08.13.12 Truth & Wisdom
BY Victoria Cox
Let’s be honest here – how many of us start out our day with a “should”? I should make sure that I complete my to-do list today. I should make sure that I call my neighbor back about joining the book club that I really don’t have time to commit to. I should accept that work invite with the colleague that I can’t stand but who might just be the gateway to my next promotion. Are we turning into a nation that is should-ing ourselves into misery?
Of course, life has obligations that we have to meet; if we passed up on everything using the excuse that we just “can’t be bothered”, then nothing would get done. Life would soon resemble an episode of Hoarders where we find ourselves opening the door to our apartment, praying that the delivery guy won’t notice the parade of rodents shuffling from pizza box to Chinese takeaway carton and the strange collection of insects peeking out from the pockets of our crusty pajamas.
Obligations are just that – obligations. Commitments should be met and deadlines honored. But at some point, a fine line must be drawn in the sand as to what we are willing to say yes or no to. Otherwise, time will pass us by and we will come to the shocking realization that we have been living a life doing what was expected of us rather than challenging life to live up to our own expectations.
I have often wondered if all this should-ing is a uniquely female thing? I have yet to find my boyfriend frowning into the bathroom mirror, endlessly pondering about whether he should invite his friend’s new girlfriend (who he refers to simply as Witchy due to the unfortunate mole placement on her face) to dinner. Just doesn’t happen. The very simple male thought process goes something like this. Want to see my friend for dinner, can’t stand Witchy – well, Witchy isn’t getting an invite. End of thought process. No endless pontificating about how said friend is going to take the news or how he needs to phrase it just-so in a text message to avoid potential offence.
To put it simply, he doesn’t feel that he should do anything he doesn’t want to. And so the next question leading on from this is: how do you get to this level of simple thought-response-action without endless hours of guilt? Perhaps the answer is to stop caring so much about what people think of you and just do what your instinct tells you is the right thing to do. Ultimately, deep down, we all know what responsibilities are ours and what responsibilities have been hoisted upon us by the expectations of society, our friends and of course, our family.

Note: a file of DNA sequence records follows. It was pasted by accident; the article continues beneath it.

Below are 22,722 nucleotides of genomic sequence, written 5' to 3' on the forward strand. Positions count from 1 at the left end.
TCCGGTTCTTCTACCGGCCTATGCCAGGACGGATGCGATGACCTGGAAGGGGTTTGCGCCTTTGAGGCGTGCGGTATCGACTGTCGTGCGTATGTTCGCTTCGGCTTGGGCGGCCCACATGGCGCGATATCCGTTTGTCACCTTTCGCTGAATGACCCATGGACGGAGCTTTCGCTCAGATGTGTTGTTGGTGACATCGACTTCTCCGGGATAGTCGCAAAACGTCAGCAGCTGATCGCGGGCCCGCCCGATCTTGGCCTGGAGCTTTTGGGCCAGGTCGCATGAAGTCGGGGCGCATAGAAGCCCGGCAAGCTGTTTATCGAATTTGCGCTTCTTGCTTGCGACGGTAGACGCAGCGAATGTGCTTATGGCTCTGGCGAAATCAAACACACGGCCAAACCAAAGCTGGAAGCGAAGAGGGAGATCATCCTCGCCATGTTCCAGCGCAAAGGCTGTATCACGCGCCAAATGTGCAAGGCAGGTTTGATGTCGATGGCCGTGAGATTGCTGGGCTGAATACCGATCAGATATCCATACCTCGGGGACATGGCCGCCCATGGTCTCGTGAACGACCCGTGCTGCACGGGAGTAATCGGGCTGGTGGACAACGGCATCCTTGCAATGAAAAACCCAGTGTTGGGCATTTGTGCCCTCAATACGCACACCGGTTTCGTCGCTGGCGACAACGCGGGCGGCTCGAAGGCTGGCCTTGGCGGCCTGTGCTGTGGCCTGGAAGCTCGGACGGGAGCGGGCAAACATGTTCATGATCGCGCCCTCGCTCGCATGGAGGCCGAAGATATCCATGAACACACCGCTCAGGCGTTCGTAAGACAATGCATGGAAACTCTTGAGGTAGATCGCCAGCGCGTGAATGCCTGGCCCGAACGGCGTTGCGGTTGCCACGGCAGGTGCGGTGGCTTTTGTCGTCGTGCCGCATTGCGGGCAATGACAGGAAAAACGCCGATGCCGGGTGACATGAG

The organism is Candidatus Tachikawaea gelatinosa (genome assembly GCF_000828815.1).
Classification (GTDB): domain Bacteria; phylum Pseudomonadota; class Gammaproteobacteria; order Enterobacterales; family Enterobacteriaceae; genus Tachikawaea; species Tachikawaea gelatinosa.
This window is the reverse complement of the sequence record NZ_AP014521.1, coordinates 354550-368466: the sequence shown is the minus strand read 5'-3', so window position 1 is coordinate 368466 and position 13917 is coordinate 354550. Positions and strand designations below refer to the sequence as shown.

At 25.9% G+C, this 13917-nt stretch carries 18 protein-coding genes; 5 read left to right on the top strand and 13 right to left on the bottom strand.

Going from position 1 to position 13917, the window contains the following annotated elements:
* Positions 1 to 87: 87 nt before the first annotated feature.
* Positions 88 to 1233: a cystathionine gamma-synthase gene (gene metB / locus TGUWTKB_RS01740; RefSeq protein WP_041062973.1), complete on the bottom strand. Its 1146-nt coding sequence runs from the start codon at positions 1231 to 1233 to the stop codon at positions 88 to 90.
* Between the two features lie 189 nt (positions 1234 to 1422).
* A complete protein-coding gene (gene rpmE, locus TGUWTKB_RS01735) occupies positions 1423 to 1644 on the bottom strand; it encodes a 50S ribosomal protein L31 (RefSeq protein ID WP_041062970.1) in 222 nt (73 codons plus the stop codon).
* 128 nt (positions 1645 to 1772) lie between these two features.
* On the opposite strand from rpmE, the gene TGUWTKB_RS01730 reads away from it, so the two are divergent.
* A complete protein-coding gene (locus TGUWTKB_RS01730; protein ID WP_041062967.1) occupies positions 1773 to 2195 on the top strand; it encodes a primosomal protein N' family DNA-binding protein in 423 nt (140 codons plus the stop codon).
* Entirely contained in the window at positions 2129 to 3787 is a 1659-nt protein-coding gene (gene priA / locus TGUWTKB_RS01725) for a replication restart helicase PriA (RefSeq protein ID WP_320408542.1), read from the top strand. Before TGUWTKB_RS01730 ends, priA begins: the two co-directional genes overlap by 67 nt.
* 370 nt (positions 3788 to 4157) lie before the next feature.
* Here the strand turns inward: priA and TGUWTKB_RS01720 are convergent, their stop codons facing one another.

All jokes aside, this should-ing runs so deeply through our psyche that we can often find ourselves making life decisions based upon what we should do rather than what we want to do. Life streams along at such a quick clip that we might find it easier to just go with the flow and, much like fish migrating for the winter, take the easiest route downstream.
But perhaps the easiest route isn’t always the best route for us as individuals. How do we grow and learn if we don’t challenge ourselves? We are only on this planet for such a short amount of time that every important life decision matters and therefore should be taken with our best interests in mind. If we stop listening to the noise of society and get quiet with ourselves, we might find that the answers are right there waiting patiently for us. When we have the answers, there are no more endless questions. It’s an inner knowing, and we can learn to trust in this process and understand what is right for us at this stage in our life and act accordingly.
Perhaps we need to turn down the volume dial on Radio Society, start to tune out those well-meaning friends who tell us that our clocks are ticking and we better find a mate and start breeding. Mute the mothers who wag a knowing finger and lecture that we better find a partner or else risk being left alone and miserable with nothing but dog-eared self-help books and Dr Phil for company. What if we don’t want a baby or a relationship? What if we want to move to Argentina and study salsa? What if we want to quit our stressful job and become a pastry chef? What if we want to date multiple men or women and say a big ‘thanks, but no thanks’ to monogamy? Life’s possibilities are endless and we have to make sure that we are making decisions based solely on what is right for us and not to feel guilty about our choices. If it feels right to you, who cares what anyone else has to say. Be confident in your choices, simplify the thought process and do yourself a favor. Take a big black marker and erase the “should” from your dictionary.
Featured image by John Schultz on Flickr